Processes work

Process work was developed in the 1970s by Arnold Mindell.  It evolved out of Jungian Therapy and Transpersonal Therapy which was developed by Stan Groff. The basis of processes work is that all phenomena need to be incorporated into the therapeutic session.  This includes bodily sensations, sounds, thoughts, relationships, and smells.   It also incorporates the 'world channel' which represents those experiences that occur in the world outside the context of the session, such as the phone ringing or a roar of thunder.  It is very similar to how we as yogis look to the body for information as to the state of the individual.  We include breath, bodily sensations and thoughts to inform our awareness as to how we are actually doing. 

Processes work values dreams as meaningful symbols of the state of the individual.  Much like the life systems of the indigenous of the planet, processes work looks to nonrational information such as weather and totems as valuable to informing our lives.  It invites those aspects that are looked upon as being sickness or injury as holding keys to our evolution, rather than problems that need to be fixed. We can value even simple occurrences such as getting the flu as a potential trove of information that we can call on.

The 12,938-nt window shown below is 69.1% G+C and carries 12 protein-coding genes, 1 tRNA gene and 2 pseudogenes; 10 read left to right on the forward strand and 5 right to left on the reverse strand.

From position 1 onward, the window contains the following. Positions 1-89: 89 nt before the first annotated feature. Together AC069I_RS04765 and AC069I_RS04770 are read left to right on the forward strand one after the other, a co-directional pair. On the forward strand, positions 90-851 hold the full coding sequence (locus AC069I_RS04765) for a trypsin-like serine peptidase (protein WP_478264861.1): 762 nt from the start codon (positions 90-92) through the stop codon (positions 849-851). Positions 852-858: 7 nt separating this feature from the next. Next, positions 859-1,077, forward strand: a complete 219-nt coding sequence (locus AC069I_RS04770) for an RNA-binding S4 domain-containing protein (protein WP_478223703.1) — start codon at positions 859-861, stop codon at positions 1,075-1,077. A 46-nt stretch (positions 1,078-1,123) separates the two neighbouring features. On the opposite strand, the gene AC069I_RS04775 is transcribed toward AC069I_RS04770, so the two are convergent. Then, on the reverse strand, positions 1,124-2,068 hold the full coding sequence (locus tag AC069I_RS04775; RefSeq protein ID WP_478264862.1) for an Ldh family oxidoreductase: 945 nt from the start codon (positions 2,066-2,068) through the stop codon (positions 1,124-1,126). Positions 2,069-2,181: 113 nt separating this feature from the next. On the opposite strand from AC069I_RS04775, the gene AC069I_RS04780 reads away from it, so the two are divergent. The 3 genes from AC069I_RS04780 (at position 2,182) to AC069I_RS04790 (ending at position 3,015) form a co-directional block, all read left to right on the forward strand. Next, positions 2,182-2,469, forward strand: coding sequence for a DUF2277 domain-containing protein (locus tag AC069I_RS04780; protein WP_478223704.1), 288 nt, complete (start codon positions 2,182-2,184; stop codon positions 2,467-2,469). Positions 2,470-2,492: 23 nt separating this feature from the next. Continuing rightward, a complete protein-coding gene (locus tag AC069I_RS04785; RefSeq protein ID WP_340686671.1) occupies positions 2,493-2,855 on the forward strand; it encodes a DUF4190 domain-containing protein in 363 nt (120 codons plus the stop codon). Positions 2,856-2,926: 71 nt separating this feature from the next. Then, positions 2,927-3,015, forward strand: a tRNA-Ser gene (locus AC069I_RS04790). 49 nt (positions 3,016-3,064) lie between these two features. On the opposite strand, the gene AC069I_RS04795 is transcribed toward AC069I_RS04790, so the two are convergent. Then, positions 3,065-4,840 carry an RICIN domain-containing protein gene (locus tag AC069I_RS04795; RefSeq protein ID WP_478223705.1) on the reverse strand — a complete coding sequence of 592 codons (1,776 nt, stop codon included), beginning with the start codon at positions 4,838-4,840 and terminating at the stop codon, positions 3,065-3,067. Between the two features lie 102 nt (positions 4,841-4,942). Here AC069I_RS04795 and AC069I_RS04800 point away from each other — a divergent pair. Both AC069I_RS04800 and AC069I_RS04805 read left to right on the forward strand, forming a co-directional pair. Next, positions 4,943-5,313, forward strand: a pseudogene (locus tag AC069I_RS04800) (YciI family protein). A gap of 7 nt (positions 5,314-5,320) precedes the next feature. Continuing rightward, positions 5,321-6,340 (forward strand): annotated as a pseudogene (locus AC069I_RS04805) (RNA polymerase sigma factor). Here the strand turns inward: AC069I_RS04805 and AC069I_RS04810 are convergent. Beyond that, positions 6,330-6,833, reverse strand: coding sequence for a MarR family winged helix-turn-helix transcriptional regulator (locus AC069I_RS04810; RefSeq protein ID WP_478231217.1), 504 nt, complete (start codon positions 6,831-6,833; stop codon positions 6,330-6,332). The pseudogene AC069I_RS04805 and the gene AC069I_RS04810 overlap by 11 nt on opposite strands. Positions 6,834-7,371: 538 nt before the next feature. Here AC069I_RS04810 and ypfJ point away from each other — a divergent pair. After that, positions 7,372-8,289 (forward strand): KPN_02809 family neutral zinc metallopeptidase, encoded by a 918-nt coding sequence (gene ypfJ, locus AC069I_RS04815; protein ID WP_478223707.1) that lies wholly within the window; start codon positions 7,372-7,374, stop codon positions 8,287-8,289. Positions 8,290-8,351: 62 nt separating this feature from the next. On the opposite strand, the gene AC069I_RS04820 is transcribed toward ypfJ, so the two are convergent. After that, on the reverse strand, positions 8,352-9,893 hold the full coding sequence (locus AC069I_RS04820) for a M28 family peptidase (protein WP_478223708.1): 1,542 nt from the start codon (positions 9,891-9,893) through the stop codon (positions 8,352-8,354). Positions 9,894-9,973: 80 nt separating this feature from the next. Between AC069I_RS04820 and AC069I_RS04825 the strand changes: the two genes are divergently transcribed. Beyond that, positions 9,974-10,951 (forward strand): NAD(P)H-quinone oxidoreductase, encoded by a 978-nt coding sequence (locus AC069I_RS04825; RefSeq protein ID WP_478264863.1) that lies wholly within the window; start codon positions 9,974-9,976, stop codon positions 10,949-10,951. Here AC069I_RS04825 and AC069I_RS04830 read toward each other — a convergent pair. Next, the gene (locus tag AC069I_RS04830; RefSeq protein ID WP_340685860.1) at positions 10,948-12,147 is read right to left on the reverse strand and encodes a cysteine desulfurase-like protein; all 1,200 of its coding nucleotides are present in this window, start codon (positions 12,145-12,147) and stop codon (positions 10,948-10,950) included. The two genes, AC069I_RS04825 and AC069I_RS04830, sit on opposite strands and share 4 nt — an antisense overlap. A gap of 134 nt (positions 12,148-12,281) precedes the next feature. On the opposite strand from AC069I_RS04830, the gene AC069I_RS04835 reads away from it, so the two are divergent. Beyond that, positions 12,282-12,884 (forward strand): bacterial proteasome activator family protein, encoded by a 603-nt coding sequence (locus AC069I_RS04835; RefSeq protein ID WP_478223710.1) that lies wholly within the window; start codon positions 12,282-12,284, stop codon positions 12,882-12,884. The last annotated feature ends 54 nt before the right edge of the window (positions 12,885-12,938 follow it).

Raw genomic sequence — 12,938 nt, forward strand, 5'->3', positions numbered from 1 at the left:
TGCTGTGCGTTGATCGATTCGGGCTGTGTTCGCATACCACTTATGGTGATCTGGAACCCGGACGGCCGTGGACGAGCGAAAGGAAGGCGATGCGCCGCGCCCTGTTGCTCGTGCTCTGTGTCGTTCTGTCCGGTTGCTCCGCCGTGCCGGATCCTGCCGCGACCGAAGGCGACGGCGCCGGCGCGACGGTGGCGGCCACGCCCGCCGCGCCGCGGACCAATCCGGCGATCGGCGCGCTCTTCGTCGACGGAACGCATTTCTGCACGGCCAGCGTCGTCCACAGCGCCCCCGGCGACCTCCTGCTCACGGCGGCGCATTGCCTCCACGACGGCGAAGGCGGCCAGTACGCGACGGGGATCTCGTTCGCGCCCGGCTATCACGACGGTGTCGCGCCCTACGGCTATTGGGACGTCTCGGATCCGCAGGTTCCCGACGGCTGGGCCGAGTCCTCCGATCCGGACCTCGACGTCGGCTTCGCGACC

The main premise of process work is that a connected pattern of phenomena is constantly at work in our lives, weaving a comprehensive pattern or processes that can be consciously worked on.  Unlike, traditional psychotherapy, which depends on thoughts and speech, process work takes on a vastly more colorful trove of information.  Everything that comes up in a session is followed to see the natural processes and to see where it will lead.  We do not come in with a 'problem' to be dissected and worked on but to look at the constantly evolving milieu of sensations, thoughts and sounds to see where the session will lead. 

For yogis, who often look beyond the Maya of consensus reality, it provides a welcome framework to dive into those aspects of our consciousness that we view as being less then perfect and evolved.